It’s dark down here. It smells of dank earth and algae that creep up the banks of the river Styx like mould. Mud squelches under my feet. With my toes I test the shoreline, tentatively skimming the surface of the water but too afraid to dip in, for there is something unspeakable about this river – something arrêton, not for me to know. Until the blood stills in my veins and my last breath is stolen from my lips, I will not know. This is the Underworld, the place of the unspoken.
And it’s lonely. My hand is empty of the little fingers that pressed into it, and my palm only holds air. The shadows I led here are gone, leaving behind the echo of a childish lisp as they said goodbye, and hugged my waist with their mist-like arms. Charon has taken them across the Styx. There they belong: the Living to the Living, and the Dead to the Dead.
Yet I linger.
Is it concern that holds me back, the need to make sure they journeyed safely to the land of Hades? Is it a secret wish that I have of crossing after them, like Orpheus did for Eurydike, to bring them back? Perhaps it’s nothing at all, just the grief that wells in my chest and keeps me here, contemplating the other shore for a while longer, before I return to where I belong. I miss them already.
Here in the darkness dwells Hermes Psychopompos, guiding the souls of the once-living to the banks of the Styx, where he places them in the care of Charon. He is like me, Hermes, ever stepping on the boundaries between the here and the beyond. It’s a work that never ends.
Here too dwells Persephone for four months of the year, ruling at the side of Hades. Her mother stands across the river, like me, and watches relentlessly for the return of her daughter, her beloved Korê. Her divine face is veiled with shadows. She is Demeter, Giver of Corn, who makes the harvest ripen under her hand; yet she stands here, paralysed by grief, while all which grows upon the earth dies and winter covers the land. But she has hope. When the four months draw to an end, her daughter will return.
We mortals don’t have that hope. When unyielding Thanatos takes us to the Underworld, we don’t return – and if we do, it’s not the Styx we cross, but the Lethe, the river of oblivion.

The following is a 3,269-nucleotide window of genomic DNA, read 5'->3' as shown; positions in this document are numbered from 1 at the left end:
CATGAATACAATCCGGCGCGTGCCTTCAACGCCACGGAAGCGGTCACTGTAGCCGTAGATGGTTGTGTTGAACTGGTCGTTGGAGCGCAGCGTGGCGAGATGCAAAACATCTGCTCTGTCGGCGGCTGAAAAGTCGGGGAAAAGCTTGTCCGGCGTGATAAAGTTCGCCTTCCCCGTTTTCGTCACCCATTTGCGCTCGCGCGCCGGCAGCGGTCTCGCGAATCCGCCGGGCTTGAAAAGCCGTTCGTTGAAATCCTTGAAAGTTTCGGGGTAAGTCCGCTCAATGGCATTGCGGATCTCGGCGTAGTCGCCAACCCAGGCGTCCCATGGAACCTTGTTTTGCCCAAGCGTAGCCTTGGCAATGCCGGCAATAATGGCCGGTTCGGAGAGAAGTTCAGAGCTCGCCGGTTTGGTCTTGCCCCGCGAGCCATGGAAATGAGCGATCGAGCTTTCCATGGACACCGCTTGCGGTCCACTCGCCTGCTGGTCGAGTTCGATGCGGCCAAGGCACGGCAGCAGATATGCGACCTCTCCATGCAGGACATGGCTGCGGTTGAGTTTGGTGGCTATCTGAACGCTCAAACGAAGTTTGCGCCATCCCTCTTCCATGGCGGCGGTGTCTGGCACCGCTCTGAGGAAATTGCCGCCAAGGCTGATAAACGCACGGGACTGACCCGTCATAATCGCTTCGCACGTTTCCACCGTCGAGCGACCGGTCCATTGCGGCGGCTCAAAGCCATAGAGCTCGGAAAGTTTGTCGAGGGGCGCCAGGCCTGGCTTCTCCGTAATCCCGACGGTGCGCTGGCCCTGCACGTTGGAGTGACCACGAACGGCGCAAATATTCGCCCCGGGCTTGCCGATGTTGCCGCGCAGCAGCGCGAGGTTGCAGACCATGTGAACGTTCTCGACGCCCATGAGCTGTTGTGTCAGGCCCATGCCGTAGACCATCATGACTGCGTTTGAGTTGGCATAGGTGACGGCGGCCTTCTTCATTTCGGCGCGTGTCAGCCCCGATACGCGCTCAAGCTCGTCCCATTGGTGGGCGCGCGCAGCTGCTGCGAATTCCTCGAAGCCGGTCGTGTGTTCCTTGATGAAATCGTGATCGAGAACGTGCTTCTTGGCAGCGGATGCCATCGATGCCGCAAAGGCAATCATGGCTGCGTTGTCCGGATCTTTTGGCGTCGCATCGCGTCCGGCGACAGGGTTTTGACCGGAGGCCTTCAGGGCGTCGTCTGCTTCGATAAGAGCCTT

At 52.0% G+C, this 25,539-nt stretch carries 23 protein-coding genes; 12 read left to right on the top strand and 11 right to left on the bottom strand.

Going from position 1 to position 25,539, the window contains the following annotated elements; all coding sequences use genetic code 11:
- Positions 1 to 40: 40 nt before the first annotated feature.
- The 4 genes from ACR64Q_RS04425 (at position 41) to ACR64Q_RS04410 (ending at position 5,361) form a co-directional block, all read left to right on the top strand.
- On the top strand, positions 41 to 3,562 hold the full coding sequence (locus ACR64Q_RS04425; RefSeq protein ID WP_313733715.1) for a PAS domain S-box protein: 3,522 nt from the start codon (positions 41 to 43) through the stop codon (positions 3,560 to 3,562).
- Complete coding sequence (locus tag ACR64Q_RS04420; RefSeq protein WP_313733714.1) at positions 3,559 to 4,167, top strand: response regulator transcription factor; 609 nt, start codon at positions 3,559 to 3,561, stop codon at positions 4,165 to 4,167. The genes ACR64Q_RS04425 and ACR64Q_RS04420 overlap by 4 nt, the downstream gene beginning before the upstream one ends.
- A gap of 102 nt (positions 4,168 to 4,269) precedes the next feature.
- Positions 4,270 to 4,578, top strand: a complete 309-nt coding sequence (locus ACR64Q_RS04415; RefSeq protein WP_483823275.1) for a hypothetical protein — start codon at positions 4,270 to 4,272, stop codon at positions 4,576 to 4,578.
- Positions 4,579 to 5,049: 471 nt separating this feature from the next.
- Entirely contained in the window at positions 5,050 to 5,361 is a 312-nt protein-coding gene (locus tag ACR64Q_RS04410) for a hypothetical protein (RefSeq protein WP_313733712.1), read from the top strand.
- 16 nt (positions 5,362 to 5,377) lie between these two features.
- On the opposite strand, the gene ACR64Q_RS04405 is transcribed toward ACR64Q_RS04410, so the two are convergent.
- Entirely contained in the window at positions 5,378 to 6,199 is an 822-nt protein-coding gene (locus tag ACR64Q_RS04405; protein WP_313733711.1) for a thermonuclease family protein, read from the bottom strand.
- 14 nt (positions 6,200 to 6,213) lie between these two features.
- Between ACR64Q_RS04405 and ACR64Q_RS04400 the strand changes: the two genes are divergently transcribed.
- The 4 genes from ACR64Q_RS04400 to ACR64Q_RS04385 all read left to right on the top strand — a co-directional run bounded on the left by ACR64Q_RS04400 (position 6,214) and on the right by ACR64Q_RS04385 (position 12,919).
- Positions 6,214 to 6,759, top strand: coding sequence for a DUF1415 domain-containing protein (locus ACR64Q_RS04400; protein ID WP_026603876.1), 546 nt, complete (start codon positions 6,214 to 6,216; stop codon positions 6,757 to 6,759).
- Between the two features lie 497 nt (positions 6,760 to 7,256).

There is no reason for me to wait here. I should go, rejoin those to whom I belong, instead of keeping vigil for those I have lost. But before I leave, there I something I am compelled to do. Swiftly I kneel, and as my hands meet the clammy ground, I do what until now has been unspeakable. I roll a pebble between my fingers, and venture beyond the arrêton.
I skip a stone across the Styx.
Six quiet splashes and it is gone. Silence. Then, from beyond the darkness, there is movement. Ripples radiate from bank to bank, and a silvery white pebble lands at my feet, then another. I gather them in my fist. There is one for each shadow that I brought to Charon: soft, smooth, and strangely warm against my skin. We will remember.
The river keeps on flowing, and the darkness gathers around me. I’ll be back one day, but for now it’s time to go – time to let go. Holding the pebbles to my stomach, to that soft spot underneath the ribs, I step along the shoreline and tease the water with my toes. Charon and Demeter vanish behind me. Up ahead, Hermes Psychopompos catches sight of me and points towards a light in the distance. “You’ve done well, child,” he says, and with a squeeze of the shoulder he leads me forward. “Now you must go.”
I nod and climb up the banks, the smell of a fresh evening breeze already billowing around me. Without looking back, I leave the Styx behind. I’ve always walked between two worlds. But for now, it’s time to go home.
(This is Part 1 of something I wrote for Pagan Blog Project to explain the meaning behind my blog’s tagline. Part 2, as you can guess, will be “Lighting Stars in the Sky”. The song I linked above was composed and performed by me in July 2014.)